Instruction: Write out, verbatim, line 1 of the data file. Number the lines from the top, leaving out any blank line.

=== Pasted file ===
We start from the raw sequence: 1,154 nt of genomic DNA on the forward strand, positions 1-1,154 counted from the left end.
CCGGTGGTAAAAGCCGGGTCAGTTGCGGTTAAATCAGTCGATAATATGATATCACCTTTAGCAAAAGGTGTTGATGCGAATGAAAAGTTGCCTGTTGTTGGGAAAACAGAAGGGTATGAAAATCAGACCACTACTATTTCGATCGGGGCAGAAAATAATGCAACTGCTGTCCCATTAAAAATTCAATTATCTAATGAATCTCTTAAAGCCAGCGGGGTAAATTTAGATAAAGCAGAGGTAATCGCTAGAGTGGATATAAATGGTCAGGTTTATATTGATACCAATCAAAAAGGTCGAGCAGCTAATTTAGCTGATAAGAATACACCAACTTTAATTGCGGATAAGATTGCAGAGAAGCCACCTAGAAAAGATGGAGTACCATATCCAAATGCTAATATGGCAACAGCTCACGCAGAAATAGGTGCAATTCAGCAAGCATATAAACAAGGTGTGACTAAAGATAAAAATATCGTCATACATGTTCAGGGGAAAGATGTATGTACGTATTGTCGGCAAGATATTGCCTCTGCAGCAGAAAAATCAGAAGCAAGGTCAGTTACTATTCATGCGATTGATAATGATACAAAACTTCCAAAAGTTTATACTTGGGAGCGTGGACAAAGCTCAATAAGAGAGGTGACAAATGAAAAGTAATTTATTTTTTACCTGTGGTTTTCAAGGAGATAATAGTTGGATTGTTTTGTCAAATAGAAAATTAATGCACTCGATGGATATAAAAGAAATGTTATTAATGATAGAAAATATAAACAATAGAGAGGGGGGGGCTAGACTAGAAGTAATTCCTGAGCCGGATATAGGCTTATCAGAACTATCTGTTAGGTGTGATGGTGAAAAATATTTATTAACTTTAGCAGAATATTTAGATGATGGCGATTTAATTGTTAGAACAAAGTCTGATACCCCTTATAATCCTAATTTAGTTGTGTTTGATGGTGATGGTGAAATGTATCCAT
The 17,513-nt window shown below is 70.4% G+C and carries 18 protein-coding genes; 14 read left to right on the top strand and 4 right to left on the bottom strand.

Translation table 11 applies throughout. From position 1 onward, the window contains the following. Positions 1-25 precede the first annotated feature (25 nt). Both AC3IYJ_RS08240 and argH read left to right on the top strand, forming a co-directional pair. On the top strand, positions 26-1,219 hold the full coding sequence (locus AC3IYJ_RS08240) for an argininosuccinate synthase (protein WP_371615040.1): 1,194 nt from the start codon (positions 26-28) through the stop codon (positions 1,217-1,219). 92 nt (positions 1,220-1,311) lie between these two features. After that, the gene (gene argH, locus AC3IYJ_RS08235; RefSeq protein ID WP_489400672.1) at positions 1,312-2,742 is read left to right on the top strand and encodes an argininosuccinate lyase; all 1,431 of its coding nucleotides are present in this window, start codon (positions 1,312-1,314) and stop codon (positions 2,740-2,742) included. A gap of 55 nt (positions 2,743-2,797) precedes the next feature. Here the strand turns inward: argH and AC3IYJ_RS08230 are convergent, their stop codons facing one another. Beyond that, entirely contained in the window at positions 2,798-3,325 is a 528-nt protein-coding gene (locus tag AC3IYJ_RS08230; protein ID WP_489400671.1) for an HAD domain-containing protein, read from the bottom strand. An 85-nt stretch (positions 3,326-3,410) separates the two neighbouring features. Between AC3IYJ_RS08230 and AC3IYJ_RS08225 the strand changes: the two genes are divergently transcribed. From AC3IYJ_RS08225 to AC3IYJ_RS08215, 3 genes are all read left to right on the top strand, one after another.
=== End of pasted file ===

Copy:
We start from the raw sequence: 1,154 nt of genomic DNA on the forward strand, positions 1-1,154 counted from the left end.